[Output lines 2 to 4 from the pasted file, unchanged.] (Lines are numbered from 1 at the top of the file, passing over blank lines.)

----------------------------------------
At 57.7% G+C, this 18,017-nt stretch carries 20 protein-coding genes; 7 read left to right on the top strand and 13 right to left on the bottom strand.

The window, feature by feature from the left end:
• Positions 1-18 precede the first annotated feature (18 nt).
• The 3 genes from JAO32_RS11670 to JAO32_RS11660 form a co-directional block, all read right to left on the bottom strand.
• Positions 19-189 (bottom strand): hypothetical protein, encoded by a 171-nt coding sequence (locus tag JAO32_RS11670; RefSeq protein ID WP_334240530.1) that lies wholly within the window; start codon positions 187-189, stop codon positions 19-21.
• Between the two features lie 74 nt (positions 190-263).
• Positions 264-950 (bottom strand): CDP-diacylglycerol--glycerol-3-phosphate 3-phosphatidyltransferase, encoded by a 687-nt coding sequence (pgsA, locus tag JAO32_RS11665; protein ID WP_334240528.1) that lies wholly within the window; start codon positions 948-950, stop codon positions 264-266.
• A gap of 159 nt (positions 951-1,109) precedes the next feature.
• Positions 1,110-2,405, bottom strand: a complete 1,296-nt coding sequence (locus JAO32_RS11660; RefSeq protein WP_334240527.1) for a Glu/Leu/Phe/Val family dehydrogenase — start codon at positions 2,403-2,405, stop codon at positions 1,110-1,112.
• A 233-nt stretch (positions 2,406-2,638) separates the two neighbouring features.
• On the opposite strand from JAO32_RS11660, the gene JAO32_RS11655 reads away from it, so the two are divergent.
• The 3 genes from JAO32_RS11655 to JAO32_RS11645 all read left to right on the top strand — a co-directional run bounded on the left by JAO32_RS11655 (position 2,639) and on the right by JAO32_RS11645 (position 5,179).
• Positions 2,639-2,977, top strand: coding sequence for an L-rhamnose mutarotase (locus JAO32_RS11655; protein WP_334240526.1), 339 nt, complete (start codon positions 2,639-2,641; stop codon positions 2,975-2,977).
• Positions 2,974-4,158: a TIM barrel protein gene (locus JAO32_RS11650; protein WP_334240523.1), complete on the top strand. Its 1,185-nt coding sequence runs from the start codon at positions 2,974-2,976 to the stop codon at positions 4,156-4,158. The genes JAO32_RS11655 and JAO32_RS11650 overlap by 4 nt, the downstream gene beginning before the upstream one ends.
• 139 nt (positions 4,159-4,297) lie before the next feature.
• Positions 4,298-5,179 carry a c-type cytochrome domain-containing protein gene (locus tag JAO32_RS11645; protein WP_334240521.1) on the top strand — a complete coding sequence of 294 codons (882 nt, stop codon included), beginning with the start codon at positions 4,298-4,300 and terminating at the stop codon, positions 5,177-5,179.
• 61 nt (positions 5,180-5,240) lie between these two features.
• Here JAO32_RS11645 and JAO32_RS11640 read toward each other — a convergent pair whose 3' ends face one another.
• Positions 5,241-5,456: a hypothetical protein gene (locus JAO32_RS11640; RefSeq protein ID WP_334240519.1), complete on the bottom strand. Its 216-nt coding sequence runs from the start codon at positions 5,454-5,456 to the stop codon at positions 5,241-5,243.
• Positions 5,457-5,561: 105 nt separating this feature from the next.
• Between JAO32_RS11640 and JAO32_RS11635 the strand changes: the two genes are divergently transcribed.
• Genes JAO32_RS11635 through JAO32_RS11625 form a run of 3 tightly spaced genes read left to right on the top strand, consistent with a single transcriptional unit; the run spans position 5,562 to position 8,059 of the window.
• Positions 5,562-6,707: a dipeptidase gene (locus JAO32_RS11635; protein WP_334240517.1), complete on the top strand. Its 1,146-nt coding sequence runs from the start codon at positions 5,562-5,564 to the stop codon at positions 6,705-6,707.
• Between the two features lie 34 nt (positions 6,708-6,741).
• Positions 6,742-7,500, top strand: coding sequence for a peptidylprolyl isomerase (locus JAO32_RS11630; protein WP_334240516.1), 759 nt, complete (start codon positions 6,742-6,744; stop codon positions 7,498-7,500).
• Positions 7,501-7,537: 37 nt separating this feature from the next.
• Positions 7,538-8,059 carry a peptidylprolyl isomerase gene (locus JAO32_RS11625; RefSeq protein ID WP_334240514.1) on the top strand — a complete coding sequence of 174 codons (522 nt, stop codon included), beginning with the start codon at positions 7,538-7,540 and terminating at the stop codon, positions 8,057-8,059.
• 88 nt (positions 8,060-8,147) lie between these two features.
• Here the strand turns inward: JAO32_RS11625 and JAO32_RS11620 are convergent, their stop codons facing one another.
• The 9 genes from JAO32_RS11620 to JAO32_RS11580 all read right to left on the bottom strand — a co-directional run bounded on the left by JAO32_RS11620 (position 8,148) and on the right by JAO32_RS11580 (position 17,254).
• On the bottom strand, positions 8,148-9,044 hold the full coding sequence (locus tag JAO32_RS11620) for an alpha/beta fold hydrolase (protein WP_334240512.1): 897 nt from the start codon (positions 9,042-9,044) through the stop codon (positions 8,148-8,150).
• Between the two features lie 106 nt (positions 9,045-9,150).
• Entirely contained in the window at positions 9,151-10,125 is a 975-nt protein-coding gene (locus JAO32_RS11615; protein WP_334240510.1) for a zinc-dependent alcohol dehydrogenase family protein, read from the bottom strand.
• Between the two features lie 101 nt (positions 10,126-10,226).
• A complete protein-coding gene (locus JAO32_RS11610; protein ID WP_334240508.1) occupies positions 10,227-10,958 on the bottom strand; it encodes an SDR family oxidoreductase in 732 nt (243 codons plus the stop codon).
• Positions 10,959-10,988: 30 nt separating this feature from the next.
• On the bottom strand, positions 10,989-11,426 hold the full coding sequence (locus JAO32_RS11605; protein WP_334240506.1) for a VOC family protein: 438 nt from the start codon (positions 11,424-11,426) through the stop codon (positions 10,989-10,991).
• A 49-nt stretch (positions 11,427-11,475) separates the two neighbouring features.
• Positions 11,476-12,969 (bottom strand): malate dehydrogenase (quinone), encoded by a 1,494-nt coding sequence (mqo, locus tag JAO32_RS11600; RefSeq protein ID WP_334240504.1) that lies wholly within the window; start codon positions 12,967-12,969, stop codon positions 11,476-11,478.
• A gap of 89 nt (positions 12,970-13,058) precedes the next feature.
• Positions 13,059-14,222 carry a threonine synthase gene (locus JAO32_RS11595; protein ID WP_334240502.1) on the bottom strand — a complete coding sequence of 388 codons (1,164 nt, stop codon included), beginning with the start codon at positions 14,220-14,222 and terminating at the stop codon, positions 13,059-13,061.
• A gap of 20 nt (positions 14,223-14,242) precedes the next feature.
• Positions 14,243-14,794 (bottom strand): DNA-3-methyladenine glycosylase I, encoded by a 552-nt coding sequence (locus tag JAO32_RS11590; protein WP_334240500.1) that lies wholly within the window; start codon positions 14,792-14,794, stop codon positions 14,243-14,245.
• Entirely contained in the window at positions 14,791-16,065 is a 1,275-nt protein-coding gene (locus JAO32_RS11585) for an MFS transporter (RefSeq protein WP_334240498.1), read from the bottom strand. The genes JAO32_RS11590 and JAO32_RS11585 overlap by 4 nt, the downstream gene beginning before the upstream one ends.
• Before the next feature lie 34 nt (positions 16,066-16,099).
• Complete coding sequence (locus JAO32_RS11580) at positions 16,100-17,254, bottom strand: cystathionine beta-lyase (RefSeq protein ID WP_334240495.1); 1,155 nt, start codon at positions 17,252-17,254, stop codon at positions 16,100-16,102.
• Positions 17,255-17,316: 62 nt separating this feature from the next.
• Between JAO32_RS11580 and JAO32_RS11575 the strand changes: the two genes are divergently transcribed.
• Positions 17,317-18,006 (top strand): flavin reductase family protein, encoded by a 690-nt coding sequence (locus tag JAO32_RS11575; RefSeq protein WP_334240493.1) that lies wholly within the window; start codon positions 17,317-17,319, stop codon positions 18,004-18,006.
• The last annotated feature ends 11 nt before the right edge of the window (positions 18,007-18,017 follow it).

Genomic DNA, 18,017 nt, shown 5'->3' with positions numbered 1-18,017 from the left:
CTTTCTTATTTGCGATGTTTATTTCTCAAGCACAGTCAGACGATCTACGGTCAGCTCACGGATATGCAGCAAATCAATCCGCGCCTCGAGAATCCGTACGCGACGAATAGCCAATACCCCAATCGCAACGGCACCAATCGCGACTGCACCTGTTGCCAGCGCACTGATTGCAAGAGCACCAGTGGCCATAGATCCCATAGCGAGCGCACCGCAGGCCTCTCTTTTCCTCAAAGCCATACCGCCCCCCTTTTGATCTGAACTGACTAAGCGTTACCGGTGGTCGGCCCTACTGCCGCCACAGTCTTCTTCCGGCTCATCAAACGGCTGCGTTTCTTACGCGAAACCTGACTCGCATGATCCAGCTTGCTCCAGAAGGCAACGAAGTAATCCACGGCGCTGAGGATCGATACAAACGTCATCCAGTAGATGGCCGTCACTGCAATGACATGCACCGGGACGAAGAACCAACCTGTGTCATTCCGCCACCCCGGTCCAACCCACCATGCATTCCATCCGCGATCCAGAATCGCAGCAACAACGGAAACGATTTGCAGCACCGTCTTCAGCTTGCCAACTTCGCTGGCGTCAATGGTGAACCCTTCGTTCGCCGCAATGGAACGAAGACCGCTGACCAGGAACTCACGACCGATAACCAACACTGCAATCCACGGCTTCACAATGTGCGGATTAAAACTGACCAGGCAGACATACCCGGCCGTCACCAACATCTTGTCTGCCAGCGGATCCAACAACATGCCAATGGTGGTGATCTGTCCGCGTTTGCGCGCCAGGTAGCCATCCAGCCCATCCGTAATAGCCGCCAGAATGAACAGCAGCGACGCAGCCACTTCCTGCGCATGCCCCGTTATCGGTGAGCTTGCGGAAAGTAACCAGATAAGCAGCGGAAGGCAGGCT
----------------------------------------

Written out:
The window, feature by feature from the left end:
• Positions 1-18 precede the first annotated feature (18 nt).
• The 3 genes from JAO32_RS11670 to JAO32_RS11660 form a co-directional block, all read right to left on the bottom strand.